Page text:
I have visited the cathedral of Cologne many, many times and I have strong emotional ties to it. However, if I look at it from a neutral point of view, I must admit that I have seen many religious buildings that are far more beautiful and that I admired much more. As previous posters have already written: It is very dark both from the outside and when you are inside, it is more impressive than beautiful, and most of the time it is far too busy and crowded. It is probably something you should have seen when you travel to this part of Germany, but you shouldn't expect too much. The sheer size of it is totally breathtaking and inside you feel so small, but being there among countless other tourists, it is hard to have a spiritual experience. However, the cathedral of Cologne is much more than just a cathedral: It is the symbol of Cologne and the favourite building and icon of the city and its people. As a popular carnival song says (in my translation): "We let the cathedral stay in Cologne because that is where it belongs - what should it do elsewhere, that wouldn't make any sense!"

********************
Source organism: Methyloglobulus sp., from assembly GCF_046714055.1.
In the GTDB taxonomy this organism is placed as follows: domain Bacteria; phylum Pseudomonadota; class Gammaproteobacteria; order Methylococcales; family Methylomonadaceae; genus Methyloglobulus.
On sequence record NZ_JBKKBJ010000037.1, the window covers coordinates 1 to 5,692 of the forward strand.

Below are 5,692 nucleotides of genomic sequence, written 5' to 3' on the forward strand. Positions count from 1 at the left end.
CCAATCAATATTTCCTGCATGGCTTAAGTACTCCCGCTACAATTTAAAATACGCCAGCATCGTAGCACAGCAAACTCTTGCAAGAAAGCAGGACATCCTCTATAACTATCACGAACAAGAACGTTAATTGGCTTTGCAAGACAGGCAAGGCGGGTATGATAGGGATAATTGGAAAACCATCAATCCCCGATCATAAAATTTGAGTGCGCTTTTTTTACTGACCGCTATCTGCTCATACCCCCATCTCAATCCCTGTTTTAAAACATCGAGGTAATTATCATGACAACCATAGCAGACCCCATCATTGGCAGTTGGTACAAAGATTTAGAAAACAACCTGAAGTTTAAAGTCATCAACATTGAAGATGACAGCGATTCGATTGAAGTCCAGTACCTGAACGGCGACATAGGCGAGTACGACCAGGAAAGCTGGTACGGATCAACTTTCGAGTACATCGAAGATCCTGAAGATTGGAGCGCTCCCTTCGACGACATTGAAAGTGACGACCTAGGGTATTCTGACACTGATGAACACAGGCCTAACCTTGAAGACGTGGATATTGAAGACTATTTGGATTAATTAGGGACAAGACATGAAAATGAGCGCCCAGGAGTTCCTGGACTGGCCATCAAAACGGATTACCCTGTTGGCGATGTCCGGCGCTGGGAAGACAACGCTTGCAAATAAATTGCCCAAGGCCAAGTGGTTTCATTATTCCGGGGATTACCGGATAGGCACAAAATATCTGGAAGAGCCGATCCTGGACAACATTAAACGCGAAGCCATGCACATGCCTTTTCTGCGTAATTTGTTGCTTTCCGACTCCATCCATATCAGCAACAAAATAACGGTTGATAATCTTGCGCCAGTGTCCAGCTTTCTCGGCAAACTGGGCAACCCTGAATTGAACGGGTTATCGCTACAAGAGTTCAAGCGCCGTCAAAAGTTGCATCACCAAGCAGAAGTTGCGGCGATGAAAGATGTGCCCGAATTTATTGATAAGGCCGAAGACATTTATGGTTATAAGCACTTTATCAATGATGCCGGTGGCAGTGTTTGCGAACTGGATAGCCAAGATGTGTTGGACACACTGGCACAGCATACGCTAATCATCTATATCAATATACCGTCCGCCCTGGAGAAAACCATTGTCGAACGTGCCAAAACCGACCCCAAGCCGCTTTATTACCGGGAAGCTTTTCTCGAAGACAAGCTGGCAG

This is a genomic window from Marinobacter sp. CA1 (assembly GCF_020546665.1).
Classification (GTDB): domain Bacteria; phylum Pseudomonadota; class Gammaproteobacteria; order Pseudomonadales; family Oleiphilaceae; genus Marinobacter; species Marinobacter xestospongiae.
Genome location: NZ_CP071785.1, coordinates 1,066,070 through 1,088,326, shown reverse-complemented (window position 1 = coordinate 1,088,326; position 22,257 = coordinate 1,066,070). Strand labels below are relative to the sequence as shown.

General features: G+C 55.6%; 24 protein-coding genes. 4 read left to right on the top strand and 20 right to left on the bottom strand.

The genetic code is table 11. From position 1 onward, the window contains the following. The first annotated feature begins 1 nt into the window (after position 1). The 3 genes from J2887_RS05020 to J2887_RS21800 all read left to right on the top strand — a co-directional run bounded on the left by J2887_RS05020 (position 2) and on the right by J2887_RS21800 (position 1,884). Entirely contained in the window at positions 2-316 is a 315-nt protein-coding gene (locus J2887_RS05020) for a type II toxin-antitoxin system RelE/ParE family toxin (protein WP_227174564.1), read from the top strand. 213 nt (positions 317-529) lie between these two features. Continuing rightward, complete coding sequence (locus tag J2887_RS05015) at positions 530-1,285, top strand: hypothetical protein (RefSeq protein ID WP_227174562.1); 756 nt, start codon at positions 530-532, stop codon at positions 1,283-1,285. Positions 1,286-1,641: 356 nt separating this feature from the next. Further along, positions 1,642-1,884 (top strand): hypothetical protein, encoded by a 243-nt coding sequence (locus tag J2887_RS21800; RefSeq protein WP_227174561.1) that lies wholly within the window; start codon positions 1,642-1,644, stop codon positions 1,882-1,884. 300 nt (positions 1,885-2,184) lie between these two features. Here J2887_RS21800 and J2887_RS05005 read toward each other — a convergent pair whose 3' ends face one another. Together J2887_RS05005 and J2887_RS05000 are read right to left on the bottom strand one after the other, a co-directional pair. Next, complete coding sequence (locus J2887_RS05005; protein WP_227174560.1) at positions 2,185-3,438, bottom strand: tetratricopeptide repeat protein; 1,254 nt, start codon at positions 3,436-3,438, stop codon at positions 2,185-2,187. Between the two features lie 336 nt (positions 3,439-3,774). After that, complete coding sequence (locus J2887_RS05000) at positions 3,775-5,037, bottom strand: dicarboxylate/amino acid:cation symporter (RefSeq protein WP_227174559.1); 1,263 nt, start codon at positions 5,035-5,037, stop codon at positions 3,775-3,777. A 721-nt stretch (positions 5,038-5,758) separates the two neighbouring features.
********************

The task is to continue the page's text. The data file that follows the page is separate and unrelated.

The Gentlemen Songsters Male Choir visited Portz Zundorf a small town near Koln. We were guests of a Church Choir from the town,one of our visits was to Koln Cathedral. I climbed to the top of one of the spires, what a panoramic view, it will be remembered forever. When the Portz Choir visited our village of TONYREFAIL in Wales they presented us with a
piece of the Koln Cathedral, they obtained it when a fund raising scheme was being organised to raise funds for the massive restoration work at the Dom. This was in the 1980's, we still have it at our HQ to this day.